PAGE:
The point is not completely novel, but it seems the caselaw is limited. Fothergill J cited Valence v Phostech 2011 FC 174 [228], which directly supports the proposition, but with very little discussion. He also cited Aux Sable 2019 FC 581 [97]–[98] and Schering-Plough 2009 FC 1128 [86]–[90], which both support a slightly weaker proposition, that “the fact that a piece of prior art teaches formulations that would not infringe a patent, as well as formulation that do infringe, is irrelevant to assessing anticipation.” So, Fothergill J’s holding does have support, but it perhaps not well-established in the Canadian jurisprudence. (Though it does appear to be well-established in the US caselaw, as Fothergill J noted [152].)

Aside from the caselaw, it strikes me that Fothergill J’s holding is sound as a matter of principle. It is now well-established that a genus claim to a large group of chemical compounds does not in itself anticipate the species within that claim, except for those species that are specifically described. The specific identification of a species constitutes the disclosure part of the novelty requirement—planting the flag on the precise destination—and, so long as it is also enabled, it doesn’t generally matter whether the skilled person would actually choose to practice that particular species. A genus patent will often specify several especially preferred compounds, and it is clear that they will all be anticipated even if, as a practical matter, a skilled person would only actually want to make one or two of those, perhaps for manufacturability or regulatory reasons. I don’t see why it should make any difference why the skilled person would choose not to make a particular embodiment.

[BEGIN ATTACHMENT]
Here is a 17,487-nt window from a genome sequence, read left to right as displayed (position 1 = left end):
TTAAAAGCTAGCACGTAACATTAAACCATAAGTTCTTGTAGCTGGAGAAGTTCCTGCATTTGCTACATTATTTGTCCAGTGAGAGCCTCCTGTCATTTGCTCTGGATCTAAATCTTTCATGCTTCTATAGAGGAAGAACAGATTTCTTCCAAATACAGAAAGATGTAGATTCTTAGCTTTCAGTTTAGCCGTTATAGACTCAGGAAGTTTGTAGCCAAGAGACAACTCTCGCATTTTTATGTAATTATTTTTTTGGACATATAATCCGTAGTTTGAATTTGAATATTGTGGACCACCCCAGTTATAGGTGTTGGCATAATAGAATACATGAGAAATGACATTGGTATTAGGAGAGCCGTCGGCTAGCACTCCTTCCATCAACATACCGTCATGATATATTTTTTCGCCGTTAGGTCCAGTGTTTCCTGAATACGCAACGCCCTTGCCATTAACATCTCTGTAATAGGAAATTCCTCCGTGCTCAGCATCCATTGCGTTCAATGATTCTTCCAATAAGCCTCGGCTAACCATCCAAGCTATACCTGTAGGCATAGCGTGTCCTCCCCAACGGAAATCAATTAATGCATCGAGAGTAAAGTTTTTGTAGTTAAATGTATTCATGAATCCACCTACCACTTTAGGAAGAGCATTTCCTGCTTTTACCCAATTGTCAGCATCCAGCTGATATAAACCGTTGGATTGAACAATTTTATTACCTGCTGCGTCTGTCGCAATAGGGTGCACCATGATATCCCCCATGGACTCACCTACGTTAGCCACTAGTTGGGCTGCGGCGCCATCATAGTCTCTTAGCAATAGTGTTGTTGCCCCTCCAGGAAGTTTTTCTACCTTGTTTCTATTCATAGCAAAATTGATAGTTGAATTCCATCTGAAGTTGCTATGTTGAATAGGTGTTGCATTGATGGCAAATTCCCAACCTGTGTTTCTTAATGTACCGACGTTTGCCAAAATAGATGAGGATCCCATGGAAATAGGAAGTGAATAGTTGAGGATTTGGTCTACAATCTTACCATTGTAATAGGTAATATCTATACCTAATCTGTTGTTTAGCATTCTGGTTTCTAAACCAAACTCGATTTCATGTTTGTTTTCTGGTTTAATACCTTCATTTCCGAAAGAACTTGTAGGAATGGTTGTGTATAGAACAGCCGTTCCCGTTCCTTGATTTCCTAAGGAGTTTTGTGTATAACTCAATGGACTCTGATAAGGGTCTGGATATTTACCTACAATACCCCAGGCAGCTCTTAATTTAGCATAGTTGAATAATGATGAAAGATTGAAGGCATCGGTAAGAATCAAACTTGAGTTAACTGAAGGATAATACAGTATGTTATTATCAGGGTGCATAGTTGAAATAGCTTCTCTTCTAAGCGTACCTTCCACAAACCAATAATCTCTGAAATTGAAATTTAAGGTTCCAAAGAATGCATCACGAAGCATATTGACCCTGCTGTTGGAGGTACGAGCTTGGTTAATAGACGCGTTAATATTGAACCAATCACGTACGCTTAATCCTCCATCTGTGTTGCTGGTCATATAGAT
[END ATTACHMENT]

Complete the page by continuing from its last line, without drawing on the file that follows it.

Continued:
The fact that the Arthur Patent specifically described the method claimed in the 746 patent, yet taught away from it, led to the counter-intuitive conclusion that even though the 746 patent was anticipated by the Arthur Patent, it was not obvious over the Arthur Patent [214]. This is quite ususal, but nonetheless seems right on the unusual facts.